June 22, 2003

Colorful photographer liked B&W

By Joe Blackstock
Inland Valley Daily Bulletin

It's a hot day in 1936, and you're driving the family's Model A on Route 66. You stop in dusty Kingman, Ariz., for gas and decide to buy a postcard for the folks back in Pennsylvania.

That postcard -- maybe a Navajo scene or perhaps a view of the Grand Canyon -- probably had "Frasher" stamped on it somewhere.

Your postcard, and hundreds of thousands of others, came out of a studio on East Second Street in Pomona, operated by Burton Frasher.

Frasher, and later his son Burton Jr., operated Frasher's Inc. for the better part of a half-century -- starting in the 1920s -- was perhaps the West's leading producer of postcards.

And most of those postcards were shot by the elder Frasher as he traveled throughout the West recording scenes for his largely black-and-white postcards.
Burton Frasher Sr. (1888-1955)

And the work of Frasher was not simply lost on postcards long ago discarded by Aunt Susan back in Ohio. Most of Frasher's original artwork -- including many negatives -- remains in the possession of the Pomona Public Library.

The collection is a historical record of the pre-freeway West, from the heights of the Sierra to below sea level in Death Valley.

Frasher's collections became very important to the Department of Interior about 30 years ago when plans were made to open the recently acquired Scotty's Castle in Death Valley for tours.

The problem for the government experts was they had no idea what the interior of the lavish home looked like when it was occupied by Walter Scott -- better known as the eccentric con man Death Valley Scotty.

Fortunately, Frasher had befriended Scotty and had been allowed to photograph the interior in the 1930s. From Frasher's photos, the interior of the castle has been authentically furnished and open for tours.

Frasher had originally came to California as a boxmaker, traveling to the area where fruit was being harvested for shipping. He came from his native Colorado with a love for photography.

He landed in Lordsburg (today's La Verne) with his bride Josephine and set up shop there doing portraits and selling stationary. He later moved numerous times before opening his studio in Pomona.

Burton Jr., in a 1979 interview, said his father got into the postcard business as a result of his love for fishing and traveling into the wilds.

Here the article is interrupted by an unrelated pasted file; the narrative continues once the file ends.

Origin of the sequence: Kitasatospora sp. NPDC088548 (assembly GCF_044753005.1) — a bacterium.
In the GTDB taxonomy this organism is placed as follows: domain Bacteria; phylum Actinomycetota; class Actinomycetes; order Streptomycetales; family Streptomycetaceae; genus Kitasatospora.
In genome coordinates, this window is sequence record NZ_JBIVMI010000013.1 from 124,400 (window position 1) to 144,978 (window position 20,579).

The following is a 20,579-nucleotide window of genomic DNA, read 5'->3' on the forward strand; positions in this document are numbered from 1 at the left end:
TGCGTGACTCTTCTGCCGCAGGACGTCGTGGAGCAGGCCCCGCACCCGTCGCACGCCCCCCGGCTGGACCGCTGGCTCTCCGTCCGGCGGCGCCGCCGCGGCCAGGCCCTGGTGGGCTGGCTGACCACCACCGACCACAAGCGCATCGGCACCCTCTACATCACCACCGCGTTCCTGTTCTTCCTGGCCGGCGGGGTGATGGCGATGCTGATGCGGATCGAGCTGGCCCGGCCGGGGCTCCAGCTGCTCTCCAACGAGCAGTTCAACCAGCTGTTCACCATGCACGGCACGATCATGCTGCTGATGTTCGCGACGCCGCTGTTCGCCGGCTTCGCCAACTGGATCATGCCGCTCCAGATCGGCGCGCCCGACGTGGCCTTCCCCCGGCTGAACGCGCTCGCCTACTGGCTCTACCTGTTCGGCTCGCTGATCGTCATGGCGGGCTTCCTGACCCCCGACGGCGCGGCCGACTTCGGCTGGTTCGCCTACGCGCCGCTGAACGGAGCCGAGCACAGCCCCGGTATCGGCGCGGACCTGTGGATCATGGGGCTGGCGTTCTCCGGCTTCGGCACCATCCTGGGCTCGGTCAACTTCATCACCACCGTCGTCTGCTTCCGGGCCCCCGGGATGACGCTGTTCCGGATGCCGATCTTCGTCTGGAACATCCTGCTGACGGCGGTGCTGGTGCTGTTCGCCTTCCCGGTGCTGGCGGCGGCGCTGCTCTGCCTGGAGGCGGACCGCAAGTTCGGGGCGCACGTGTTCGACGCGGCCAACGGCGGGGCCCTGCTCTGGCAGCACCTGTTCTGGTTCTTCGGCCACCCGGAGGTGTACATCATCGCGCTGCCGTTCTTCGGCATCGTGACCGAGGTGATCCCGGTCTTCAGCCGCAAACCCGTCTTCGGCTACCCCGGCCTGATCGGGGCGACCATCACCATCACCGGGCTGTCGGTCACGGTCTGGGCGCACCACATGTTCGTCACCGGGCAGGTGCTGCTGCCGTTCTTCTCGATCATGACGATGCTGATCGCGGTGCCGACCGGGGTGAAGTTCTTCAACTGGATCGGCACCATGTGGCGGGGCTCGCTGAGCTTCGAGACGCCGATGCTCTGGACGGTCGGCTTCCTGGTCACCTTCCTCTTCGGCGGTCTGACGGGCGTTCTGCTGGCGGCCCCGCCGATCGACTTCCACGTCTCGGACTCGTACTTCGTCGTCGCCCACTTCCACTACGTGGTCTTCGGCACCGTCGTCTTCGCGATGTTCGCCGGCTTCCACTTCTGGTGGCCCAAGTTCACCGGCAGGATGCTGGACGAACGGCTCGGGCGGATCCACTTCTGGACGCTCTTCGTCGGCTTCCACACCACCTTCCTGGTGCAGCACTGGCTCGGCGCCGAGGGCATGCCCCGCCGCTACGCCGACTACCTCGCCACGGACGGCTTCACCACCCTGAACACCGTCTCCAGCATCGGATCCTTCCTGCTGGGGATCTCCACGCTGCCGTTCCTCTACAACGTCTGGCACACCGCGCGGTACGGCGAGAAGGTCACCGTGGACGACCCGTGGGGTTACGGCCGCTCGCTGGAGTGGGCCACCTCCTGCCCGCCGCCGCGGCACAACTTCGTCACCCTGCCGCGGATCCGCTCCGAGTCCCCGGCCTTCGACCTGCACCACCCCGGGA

Apparently one Sierra resort operator suggested he use his pictures of the area to make postcards for his customers.

"The next I knew, dad was making postcards. And later, he said postcards were keeping him fishing," said the younger Frasher, in La Verne Magazine.

Every so often, usually with his little dog, the elder Frasher took off for northern Arizona or Utah or Bishop Creek to film a new set of postcards.

Proofs of these photos were assembled in sample notebooks, and later his salesmen showed them off to the owners of stores interested in selling them to tourists.

And his trips provided some real adventures.

Frasher drove a car into roadless Death Valley in 1920. On another trip he reached Bodie, the famed Mono County mining town and now a state park, before it was gutted by fire. He and his family once were snowed in for three days at Keyes Point in Death Valley.

Frasher created a friendship with members of Indian tribes in northern New Mexico and Arizona and was often afforded access to their homes and rituals that few before had seen.

The postcard business survived the Great Depression, but Frasher's black-and-white postcards had to change when store owners wanted color postcards by the 1940s.

Frasher was no real fan of color, especially since it greatly changed the economics of the postcard business, but he did produce about 7,000 in color.

One Sunday in April 1955, "The Postcard King of the West" died while working at his desk in Pomona at the age of 66.

His son, also a professional photographer, operated the business in Pomona until 1971 until he moved to Twentynine Palms. The younger Frasher died in Rancho Mirage in 1992.

The Pomona library was given the Frasher collection of perhaps 60,000 photos and postcards, though the archives has yet to be completely inventoried.

Part of the collection included thousands of negatives on highly flammable nitrate film, a type no longer used. Due to fire restrictions, most of those negatives had to be destroyed, though copies of many of the photos were saved.

And what was the most popular Frasher postcard? It wasn't shots of Scotty's or the Sierra or Lake Tahoe.

Frashers' best seller, with more than 3 million copies, was called "Native Son," a photo of a scruffy forlorn burro standing alone in the desert.